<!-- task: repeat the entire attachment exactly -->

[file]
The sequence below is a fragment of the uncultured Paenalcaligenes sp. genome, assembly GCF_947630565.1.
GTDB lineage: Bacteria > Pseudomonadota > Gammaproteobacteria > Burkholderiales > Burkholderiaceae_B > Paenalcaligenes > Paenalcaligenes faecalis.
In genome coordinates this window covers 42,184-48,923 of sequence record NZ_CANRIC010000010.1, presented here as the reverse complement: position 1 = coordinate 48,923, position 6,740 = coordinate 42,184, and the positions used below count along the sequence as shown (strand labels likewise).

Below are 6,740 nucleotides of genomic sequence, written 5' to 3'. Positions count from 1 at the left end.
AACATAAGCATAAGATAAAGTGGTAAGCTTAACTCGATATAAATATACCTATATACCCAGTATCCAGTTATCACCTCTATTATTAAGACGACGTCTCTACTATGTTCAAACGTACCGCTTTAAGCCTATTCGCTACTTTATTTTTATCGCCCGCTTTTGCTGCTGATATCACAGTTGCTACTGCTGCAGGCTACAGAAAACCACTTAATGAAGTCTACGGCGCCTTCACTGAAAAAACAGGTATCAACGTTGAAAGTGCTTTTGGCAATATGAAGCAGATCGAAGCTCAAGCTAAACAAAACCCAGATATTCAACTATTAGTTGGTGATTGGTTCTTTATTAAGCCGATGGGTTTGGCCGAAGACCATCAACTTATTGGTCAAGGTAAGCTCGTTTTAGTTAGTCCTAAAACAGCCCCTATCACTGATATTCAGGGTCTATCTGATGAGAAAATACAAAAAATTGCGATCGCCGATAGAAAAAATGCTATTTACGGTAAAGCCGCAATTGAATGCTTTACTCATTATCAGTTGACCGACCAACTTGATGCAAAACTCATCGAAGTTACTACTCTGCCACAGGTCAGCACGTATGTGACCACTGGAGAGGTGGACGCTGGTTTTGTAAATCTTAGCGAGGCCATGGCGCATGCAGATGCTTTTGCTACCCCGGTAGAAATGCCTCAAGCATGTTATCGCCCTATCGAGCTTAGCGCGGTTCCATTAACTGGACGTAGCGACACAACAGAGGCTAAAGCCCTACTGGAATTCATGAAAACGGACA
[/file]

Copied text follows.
The sequence below is a fragment of the uncultured Paenalcaligenes sp. genome, assembly GCF_947630565.1.
GTDB lineage: Bacteria > Pseudomonadota > Gammaproteobacteria > Burkholderiales > Burkholderiaceae_B > Paenalcaligenes > Paenalcaligenes faecalis.
In genome coordinates this window covers 42,184-48,923 of sequence record NZ_CANRIC010000010.1, presented here as the reverse complement: position 1 = coordinate 48,923, position 6,740 = coordinate 42,184, and the positions used below count along the sequence as shown (strand labels likewise).

Below are 6,740 nucleotides of genomic sequence, written 5' to 3'. Positions count from 1 at the left end.
AACATAAGCATAAGATAAAGTGGTAAGCTTAACTCGATATAAATATACCTATATACCCAGTATCCAGTTATCACCTCTATTATTAAGACGACGTCTCTACTATGTTCAAACGTACCGCTTTAAGCCTATTCGCTACTTTATTTTTATCGCCCGCTTTTGCTGCTGATATCACAGTTGCTACTGCTGCAGGCTACAGAAAACCACTTAATGAAGTCTACGGCGCCTTCACTGAAAAAACAGGTATCAACGTTGAAAGTGCTTTTGGCAATATGAAGCAGATCGAAGCTCAAGCTAAACAAAACCCAGATATTCAACTATTAGTTGGTGATTGGTTCTTTATTAAGCCGATGGGTTTGGCCGAAGACCATCAACTTATTGGTCAAGGTAAGCTCGTTTTAGTTAGTCCTAAAACAGCCCCTATCACTGATATTCAGGGTCTATCTGATGAGAAAATACAAAAAATTGCGATCGCCGATAGAAAAAATGCTATTTACGGTAAAGCCGCAATTGAATGCTTTACTCATTATCAGTTGACCGACCAACTTGATGCAAAACTCATCGAAGTTACTACTCTGCCACAGGTCAGCACGTATGTGACCACTGGAGAGGTGGACGCTGGTTTTGTAAATCTTAGCGAGGCCATGGCGCATGCAGATGCTTTTGCTACCCCGGTAGAAATGCCTCAAGCATGTTATCGCCCTATCGAGCTTAGCGCGGTTCCATTAACTGGACGTAGCGACACAACAGAGGCTAAAGCCCTACTGGAATTCATGAAAACGGACA